Thinking about Executive Orders

Article II of the Constitution allows the POTUS to bypass Congress and issue orders that are binding on federal administrative agencies. Lately, we’re hearing about–and should continue to hear about–the issue of “executive overreach”. The general claim is that the executive branch’s exercise of power through executive order is used excessively.

Currently, liberals and liberal-leaning media are all up in arms with regard to Trump’s deluge of executive orders. Previously, Republicans made quite a ruckus about Obama’s executive orders and decried the legitimacy of the practice itself. As with most things in politics, people support whatever procedures bring about their favored outcomes and rail against those that don’t–when they don’t. They forget that when the opposition is power, the same means will be available to them. This is the point that libertarians have been making all along. We need to pay attention to the legitimacy of a process rather than focus on our like or dislike of an outcome.

There are two points we can make here with regards to critical thinking. The first is has to do with consistency. If you claim a process is illegitimate then you should hold that it is illegitimate regardless of who uses it.

In politics, outcome ought not to be the only concern. As I mentioned about, you have to also be concerned with how an outcome was achieved. It’s hypocritical to scream about executive overreach when your team isn’t getting what it wants yet say nothing when it works to your favor–and vice versa. Doing so would be inconsistent.

tu-quoque-trump

A beautiful specimen of a tu quoque.

One of the four core concepts in my critical thinking course is Relativity. By this I mean that for every evaluative claim we must ask, “compared to what?”.  Republicans had tantrums over Obama’s executive orders in regards to their quantity suggesting that the number met the standard for “executive overreach”. To evaluate whether Obama met the criteria for executive overreach we must look at the average annual number of executive orders he signed and compare that number to other presidents. We must ask, “Did Obama, on average, issue more executive orders compared to past presidents?”

It turns out that Obama signed an average of 35 executive orders per/year. Compared to other US presidents he had the lowest average number of executive orders than any other president in 120 years. 120 years ago, Cleveland also averaged 35/year. If Obama engaged in executive overreach then it follows that either

  1. all presidents engaged in executive overreach OR
  2. we have defined our term incorrectly.

Trump,  (in less than a week) has signed twelve executive orders. Suppose someone opposed Obama’s use of executive orders on the grounds that 35/year met the threshold for executive overreach. Consistency (an often bothersome concept) suggests that that same person should be extremely concerned with Trump.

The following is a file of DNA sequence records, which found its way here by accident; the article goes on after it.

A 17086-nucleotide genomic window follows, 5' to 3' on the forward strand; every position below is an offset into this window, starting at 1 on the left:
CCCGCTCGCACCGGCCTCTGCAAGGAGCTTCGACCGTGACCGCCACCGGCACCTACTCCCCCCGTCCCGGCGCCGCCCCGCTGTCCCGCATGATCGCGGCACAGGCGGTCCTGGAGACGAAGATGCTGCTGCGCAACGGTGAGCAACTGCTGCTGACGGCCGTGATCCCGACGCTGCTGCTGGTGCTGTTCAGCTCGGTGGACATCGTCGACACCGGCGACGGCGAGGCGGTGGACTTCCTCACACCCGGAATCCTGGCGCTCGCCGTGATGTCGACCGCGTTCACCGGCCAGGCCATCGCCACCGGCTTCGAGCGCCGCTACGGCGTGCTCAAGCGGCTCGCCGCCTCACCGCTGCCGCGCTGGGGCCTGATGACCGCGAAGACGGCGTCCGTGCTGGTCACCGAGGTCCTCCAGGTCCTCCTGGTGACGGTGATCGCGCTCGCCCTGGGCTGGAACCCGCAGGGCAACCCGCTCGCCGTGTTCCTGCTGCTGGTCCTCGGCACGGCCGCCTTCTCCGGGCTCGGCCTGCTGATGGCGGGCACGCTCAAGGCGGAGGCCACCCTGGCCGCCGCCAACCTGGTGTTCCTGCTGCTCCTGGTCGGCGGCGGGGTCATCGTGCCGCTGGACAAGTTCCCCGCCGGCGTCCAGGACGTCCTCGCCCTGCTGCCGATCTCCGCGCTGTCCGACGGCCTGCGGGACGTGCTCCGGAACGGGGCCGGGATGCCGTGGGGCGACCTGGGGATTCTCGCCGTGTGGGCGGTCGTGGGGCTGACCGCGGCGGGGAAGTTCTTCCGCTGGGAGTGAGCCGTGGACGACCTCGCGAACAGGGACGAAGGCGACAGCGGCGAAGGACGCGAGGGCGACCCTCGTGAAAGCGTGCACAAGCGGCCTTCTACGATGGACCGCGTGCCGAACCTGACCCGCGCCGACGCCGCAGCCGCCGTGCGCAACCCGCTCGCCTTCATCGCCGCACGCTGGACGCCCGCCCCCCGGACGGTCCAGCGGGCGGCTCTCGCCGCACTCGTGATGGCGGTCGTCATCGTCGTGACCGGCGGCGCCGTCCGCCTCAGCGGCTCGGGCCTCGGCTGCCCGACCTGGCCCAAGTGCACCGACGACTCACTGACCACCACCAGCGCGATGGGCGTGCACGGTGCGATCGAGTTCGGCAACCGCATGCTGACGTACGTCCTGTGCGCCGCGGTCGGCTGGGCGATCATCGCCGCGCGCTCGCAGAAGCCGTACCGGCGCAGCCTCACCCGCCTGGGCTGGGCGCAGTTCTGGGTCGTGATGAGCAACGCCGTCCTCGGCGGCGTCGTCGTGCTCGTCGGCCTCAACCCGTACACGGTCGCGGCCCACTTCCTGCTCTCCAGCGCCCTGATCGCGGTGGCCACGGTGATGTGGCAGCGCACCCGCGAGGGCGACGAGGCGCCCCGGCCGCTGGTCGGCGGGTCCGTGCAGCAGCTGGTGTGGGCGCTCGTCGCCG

We have noted that someone might also have opposed Obama’s use of executive orders on the grounds that all executive orders–no matter the number–are illegitimate. It follows that (consistent) Republicans who supported their arguments against Obama with this reason should also be up in arms over Trump’s affinity for the executive order.  I’m extremely confident Republicans will start ranting and raving about Trump’s executive overreach any moment now. Social media’s about to asplode! Here it comes…Wait for it….Wait for it…

To be fair, Democrats had nothing good to say about executive orders when Dubya was president (I never thought I’d say this, but we miss you!). But when Obama used them, nary a peep was heard from democrats. Incidentally, Dubya averaged only 1 more executive order/year than did Obama.

To the credit of libertarians, they have (generally) consistently opposed executive orders whereas Democrats and Republicans generally seem only to scrutinize them when they don’t yield the outcome they want. It’s interesting to consider if libertarian consistency is merely a consequence of the fact that libertarians typically opposed the outcomes of executive orders on both sides. It will be interesting to watch hardcore libertarians if Trump, via executive order, defangs (or outright dissolves) the EPA and other regulatory agencies that libertarians generally oppose. Will they too put on the ideological blinders? Given what we know about cognitive biases and social psychology, I’m not going to hold my breath. But for now I’ll give them the credit they’re due.

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